Every employee is a steward of the organization’s corporate social responsibility agenda and impact. How organizations involve them to contribute widely to society will influence reputation, the business and the impact it makes. In the 2nd edition of the CSR Communications Series, Roshni Venkatesh, an experienced CSR practitioner, shares her experiences with communications, what it takes to leverage this powerful tool while curating initiatives and how can people passionate for CSR make a career in this domain.
This series invites CSR practitioners to share perspectives on the role of communication in showcasing the organization’s citizenship intentions, involving employees in driving social change and making a difference to employee engagement and the world.
(Views expressed by Roshni are personal)
1. How is CSR/sustainability defined by your organization? How important is CSR communications for your organization and why?
It is across all players in the ecosystem, internal and external. Increasingly it’s about “Responsible Business”, pulling together up, down and across business and operations. CSR communications play an important role in signaling how an organization is standing up internal processes and metrics; or influencing behaviors and an inclusive / diverse culture; or acting in the community to help address those most in need. CSR has evolved beyond a restricted set of activities or publications or discrete programs and projects.
2. How does your organization communicate CSR? What methods, channels and resources do you use?
The ideal situation is that everyone in the company stewards and champions responsible business and social responsibility in any and every interaction – whether it be with clients, suppliers, community organizations and vendors. There are global and local channels, internal as well as external channels, UNGC communication on progress, submissions of GRI reporting. Annual reports include detailed and complex sets of data to uphold the overall messages. There are forums, conferences, research publications, whitepapers and acting as part of coalitions united by a set of objectives. It’s all almost completely digital.
3. Is there a dedicated team or individual for this role? If yes, what skills do they have and what skills does your organization value most?
There are dedicated teams in almost every region / country of operations – sizes vary however, depending on the size of the local business. They are a diverse mix of CSR practitioners, business consultants, social innovators, learning specialists. The skills that are most valued are the ability to connect the dots internally to galvanize support, to be able to create compelling business cases for change or for an initiative, for the overall strategy, to have excellent execution abilities, and to be able to traverse the continuum between a high-level strategic standpoint of ‘why we do what we do’, right down to the ‘how do we do it’ and what we need to mobilize. Program and project management skills are needed, as are needed relationship management skills.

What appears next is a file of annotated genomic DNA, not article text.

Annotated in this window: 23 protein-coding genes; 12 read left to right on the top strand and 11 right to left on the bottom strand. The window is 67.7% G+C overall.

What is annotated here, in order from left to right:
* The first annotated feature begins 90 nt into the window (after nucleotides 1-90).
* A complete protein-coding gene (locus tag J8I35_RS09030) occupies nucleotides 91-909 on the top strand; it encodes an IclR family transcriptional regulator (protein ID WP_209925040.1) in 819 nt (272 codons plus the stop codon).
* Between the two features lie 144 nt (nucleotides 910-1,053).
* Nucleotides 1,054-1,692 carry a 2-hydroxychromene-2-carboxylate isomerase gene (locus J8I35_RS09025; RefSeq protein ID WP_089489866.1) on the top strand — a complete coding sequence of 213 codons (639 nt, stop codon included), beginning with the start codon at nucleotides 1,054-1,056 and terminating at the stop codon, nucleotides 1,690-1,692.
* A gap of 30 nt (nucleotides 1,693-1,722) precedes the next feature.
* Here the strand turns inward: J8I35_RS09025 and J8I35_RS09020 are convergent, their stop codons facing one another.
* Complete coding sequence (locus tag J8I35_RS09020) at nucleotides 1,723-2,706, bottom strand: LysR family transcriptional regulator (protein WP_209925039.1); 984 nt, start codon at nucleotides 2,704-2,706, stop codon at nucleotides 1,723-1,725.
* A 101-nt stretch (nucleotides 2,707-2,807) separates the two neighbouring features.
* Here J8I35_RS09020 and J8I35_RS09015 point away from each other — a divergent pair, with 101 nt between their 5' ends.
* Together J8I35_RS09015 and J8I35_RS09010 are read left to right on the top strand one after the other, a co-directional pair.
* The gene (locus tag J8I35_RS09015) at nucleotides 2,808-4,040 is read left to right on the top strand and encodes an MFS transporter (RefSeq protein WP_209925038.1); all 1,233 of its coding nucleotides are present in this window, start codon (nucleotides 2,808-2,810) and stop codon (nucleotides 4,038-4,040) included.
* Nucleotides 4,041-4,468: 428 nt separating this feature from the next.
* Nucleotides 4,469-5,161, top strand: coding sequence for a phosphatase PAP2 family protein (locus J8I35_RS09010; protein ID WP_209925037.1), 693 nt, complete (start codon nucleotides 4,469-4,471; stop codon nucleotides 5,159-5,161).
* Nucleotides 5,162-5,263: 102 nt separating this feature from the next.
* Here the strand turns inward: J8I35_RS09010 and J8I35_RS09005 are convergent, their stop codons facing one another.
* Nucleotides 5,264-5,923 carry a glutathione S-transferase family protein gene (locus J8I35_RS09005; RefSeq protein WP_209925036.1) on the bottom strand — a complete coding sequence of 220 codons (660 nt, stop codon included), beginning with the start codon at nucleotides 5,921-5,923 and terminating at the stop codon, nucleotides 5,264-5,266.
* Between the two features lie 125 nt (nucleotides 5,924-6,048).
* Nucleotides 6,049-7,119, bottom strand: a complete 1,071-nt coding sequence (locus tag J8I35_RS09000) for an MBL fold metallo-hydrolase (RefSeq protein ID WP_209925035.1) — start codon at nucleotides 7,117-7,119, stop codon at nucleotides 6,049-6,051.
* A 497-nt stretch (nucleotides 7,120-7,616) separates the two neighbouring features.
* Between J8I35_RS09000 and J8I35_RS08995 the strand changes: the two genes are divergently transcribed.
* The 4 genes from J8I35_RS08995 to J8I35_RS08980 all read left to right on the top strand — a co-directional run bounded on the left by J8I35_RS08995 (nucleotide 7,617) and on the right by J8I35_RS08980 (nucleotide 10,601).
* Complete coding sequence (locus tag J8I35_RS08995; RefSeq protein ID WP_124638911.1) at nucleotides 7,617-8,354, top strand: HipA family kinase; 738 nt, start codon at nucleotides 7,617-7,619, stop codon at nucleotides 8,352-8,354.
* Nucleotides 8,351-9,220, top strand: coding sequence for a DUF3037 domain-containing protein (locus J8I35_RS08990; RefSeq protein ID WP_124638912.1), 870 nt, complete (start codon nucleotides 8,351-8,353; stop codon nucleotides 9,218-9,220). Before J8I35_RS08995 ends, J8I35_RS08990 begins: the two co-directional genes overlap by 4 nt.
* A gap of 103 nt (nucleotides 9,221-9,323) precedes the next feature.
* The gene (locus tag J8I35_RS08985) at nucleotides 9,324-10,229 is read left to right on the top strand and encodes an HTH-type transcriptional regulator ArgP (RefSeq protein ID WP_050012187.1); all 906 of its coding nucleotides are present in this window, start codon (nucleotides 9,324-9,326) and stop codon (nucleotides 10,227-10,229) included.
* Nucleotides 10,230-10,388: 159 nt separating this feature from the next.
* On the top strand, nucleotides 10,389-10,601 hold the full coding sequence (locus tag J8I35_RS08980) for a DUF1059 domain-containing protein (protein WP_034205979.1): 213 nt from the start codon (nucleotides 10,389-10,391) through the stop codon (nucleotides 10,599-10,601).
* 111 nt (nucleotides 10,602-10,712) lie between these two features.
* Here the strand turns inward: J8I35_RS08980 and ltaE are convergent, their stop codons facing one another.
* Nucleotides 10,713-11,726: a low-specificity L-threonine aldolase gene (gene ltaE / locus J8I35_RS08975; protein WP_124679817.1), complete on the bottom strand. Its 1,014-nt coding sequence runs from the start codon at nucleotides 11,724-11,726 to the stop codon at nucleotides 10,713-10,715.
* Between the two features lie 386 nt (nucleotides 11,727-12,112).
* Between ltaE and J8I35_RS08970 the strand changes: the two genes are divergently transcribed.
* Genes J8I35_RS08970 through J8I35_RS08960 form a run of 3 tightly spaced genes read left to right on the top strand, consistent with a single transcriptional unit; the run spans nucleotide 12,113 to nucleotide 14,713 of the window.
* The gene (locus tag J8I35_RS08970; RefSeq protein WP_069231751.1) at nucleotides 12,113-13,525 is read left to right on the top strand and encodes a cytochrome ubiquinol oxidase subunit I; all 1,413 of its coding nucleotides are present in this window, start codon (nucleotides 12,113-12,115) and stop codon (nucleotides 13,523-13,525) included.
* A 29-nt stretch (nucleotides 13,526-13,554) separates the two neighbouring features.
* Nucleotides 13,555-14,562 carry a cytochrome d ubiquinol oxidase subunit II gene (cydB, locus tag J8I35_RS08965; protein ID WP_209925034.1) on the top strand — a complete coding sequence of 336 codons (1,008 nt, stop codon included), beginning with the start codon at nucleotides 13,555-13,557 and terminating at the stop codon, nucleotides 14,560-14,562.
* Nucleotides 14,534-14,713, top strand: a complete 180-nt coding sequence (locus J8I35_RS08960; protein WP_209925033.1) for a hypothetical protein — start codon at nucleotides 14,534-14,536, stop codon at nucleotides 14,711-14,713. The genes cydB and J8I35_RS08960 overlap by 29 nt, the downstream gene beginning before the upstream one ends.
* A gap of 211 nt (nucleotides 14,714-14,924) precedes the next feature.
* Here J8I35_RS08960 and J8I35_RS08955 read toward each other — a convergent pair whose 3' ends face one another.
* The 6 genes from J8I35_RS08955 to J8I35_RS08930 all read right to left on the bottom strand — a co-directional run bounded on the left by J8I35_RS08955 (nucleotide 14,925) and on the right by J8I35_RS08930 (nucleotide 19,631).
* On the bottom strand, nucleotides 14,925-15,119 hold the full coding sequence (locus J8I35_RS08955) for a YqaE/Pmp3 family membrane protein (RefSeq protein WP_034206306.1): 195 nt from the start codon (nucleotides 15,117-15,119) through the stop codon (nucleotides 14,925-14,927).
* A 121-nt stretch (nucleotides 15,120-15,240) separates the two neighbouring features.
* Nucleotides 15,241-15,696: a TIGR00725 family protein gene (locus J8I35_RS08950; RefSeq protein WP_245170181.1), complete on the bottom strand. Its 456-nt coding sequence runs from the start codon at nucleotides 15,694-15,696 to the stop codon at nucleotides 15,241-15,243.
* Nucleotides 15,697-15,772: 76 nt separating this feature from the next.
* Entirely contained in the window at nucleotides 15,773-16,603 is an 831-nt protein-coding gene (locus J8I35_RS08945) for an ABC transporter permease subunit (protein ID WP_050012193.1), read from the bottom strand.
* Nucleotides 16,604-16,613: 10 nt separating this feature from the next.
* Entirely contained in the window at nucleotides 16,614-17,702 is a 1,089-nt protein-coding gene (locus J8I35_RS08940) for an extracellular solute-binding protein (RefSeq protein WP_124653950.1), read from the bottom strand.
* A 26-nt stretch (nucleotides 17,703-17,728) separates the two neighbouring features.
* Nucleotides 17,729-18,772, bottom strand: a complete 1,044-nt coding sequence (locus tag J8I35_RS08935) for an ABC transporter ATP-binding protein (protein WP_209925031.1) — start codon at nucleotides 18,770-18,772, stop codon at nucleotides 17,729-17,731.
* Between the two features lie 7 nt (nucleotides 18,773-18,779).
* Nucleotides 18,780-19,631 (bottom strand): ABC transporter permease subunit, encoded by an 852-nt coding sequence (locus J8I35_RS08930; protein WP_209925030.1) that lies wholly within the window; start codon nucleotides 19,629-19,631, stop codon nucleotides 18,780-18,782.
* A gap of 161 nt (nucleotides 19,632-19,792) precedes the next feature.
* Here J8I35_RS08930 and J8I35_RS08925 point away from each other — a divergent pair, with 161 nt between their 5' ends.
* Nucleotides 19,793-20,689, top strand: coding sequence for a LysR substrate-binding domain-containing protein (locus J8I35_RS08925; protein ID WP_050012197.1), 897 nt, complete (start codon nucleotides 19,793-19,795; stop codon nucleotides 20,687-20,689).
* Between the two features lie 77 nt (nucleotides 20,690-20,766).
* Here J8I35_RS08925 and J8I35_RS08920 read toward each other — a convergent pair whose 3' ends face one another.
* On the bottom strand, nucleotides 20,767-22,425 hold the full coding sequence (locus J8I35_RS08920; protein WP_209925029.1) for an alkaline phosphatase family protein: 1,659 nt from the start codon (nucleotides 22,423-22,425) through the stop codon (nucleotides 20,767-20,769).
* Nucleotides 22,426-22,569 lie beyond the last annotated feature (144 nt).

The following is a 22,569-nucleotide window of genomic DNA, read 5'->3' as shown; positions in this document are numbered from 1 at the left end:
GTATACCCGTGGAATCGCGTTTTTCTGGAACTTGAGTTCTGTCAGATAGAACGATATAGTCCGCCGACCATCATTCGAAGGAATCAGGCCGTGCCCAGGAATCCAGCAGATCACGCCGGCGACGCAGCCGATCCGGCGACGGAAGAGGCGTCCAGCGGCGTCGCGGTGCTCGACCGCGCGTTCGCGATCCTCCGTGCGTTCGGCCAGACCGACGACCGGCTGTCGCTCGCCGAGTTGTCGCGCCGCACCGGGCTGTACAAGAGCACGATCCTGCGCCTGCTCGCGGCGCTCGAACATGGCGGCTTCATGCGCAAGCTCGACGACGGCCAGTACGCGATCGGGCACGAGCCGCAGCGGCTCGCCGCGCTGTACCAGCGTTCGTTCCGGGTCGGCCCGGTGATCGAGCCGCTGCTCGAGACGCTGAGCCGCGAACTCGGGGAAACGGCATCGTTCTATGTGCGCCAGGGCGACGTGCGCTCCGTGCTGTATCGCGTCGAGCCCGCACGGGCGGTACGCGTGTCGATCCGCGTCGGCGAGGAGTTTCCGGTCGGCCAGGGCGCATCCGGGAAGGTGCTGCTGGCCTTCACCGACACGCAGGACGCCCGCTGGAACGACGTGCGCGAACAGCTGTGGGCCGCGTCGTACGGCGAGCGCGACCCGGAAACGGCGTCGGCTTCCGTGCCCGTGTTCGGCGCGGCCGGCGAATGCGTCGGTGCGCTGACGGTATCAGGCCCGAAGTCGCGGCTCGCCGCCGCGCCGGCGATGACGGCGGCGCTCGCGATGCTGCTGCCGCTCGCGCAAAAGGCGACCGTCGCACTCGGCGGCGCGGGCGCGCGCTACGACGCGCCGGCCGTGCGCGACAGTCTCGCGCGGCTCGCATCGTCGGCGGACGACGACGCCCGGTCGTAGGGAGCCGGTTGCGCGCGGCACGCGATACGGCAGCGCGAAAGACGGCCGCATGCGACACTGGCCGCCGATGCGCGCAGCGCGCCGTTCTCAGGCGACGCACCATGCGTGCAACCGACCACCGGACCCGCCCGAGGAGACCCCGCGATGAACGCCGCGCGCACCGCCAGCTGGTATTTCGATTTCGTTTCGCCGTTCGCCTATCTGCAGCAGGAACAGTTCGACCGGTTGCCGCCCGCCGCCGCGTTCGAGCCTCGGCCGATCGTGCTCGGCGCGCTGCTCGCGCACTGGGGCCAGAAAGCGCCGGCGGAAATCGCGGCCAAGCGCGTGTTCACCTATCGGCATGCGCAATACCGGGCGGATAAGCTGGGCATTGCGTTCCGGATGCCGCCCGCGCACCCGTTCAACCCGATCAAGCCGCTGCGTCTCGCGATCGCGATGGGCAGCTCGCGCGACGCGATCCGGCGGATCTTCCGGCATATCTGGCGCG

4. Are there budgets allocated to CSR communications and to what kinds of activities does the organization invest most on?
Yes, there are budgets, and plans that are detailed. These are mostly in the area of upholding memberships to various groups, e.g. UN Global Compact and ensuring consistent and high-quality reporting is submitted, unified messaging across different platforms and media on CSR strategy, achievements and commitments.
5. What trends do you observe with CSR and related to communicating with internal stakeholders?
It’s got far more democratized – with interest groups working with each other, there are multiple ways in which they interact with each other and with other groups. It’s no longer only about a central messaging that gets generated and pushed out, it is now also about people working with each other and generating content and credentials. It’s exciting to see this shift, and more exciting to see CSR being ‘owned’ and contributed to by a wider set of employees across the world.
6. What advice do you have for CSR practitioners to communicate effectively?
Tell the story – too often we get bogged down by the details and forget the human story or the thing that gets people excited and gets them to understand why the organization did this, or what impact did it have in real terms on lives.
7. What advice do you have for those aspiring to join this evolving domain?
Research the organizations and what they are doing, determine which are really moving the needle and bringing this domain into a solid interlock with business. Make sure there’s enough support and funding for CSR communications, and importantly for CSR practitioners and teams. Most organizations will have small CSR teams, so your ability to be across various types of work would be invaluable, ability to wear multiple hats, managing time and urgent requests which most often come from the most senior people when it comes to CSR.
8. How can organizations get better with CSR communications?
Have a strategic comms plan, align to the CSR focus and mission, be proactive about creating the agenda and not waiting for the ‘work to happen’ to then create some communications around it.
Views expressed by the interviewee are personal
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